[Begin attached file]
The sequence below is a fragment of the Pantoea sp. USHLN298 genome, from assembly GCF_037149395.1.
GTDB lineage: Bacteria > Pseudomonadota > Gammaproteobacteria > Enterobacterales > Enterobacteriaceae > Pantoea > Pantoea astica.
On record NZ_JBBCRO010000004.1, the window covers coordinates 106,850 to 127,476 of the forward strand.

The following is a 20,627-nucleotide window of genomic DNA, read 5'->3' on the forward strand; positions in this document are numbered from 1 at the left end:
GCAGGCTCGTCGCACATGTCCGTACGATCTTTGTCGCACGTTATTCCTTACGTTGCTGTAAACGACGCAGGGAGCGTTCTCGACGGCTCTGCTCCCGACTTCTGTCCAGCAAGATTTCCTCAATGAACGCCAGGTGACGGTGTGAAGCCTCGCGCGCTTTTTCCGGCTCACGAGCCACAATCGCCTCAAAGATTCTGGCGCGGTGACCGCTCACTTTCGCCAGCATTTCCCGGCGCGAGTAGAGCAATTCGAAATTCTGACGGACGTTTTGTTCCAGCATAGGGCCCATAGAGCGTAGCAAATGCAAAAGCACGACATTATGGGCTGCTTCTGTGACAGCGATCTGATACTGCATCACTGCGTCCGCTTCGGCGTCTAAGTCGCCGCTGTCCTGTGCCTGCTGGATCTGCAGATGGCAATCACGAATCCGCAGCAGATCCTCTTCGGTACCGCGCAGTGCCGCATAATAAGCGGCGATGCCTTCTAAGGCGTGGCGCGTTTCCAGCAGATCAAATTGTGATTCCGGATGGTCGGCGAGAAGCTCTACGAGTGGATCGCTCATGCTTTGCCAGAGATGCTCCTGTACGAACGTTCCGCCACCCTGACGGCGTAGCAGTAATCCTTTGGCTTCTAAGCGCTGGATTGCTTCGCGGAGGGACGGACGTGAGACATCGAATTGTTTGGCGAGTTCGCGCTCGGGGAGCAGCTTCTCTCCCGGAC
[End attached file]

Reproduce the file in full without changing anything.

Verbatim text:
The sequence below is a fragment of the Pantoea sp. USHLN298 genome, from assembly GCF_037149395.1.
GTDB lineage: Bacteria > Pseudomonadota > Gammaproteobacteria > Enterobacterales > Enterobacteriaceae > Pantoea > Pantoea astica.
On record NZ_JBBCRO010000004.1, the window covers coordinates 106,850 to 127,476 of the forward strand.

The following is a 20,627-nucleotide window of genomic DNA, read 5'->3' on the forward strand; positions in this document are numbered from 1 at the left end:
GCAGGCTCGTCGCACATGTCCGTACGATCTTTGTCGCACGTTATTCCTTACGTTGCTGTAAACGACGCAGGGAGCGTTCTCGACGGCTCTGCTCCCGACTTCTGTCCAGCAAGATTTCCTCAATGAACGCCAGGTGACGGTGTGAAGCCTCGCGCGCTTTTTCCGGCTCACGAGCCACAATCGCCTCAAAGATTCTGGCGCGGTGACCGCTCACTTTCGCCAGCATTTCCCGGCGCGAGTAGAGCAATTCGAAATTCTGACGGACGTTTTGTTCCAGCATAGGGCCCATAGAGCGTAGCAAATGCAAAAGCACGACATTATGGGCTGCTTCTGTGACAGCGATCTGATACTGCATCACTGCGTCCGCTTCGGCGTCTAAGTCGCCGCTGTCCTGTGCCTGCTGGATCTGCAGATGGCAATCACGAATCCGCAGCAGATCCTCTTCGGTACCGCGCAGTGCCGCATAATAAGCGGCGATGCCTTCTAAGGCGTGGCGCGTTTCCAGCAGATCAAATTGTGATTCCGGATGGTCGGCGAGAAGCTCTACGAGTGGATCGCTCATGCTTTGCCAGAGATGCTCCTGTACGAACGTTCCGCCACCCTGACGGCGTAGCAGTAATCCTTTGGCTTCTAAGCGCTGGATTGCTTCGCGGAGGGACGGACGTGAGACATCGAATTGTTTGGCGAGTTCGCGCTCGGGGAGCAGCTTCTCTCCCGGAC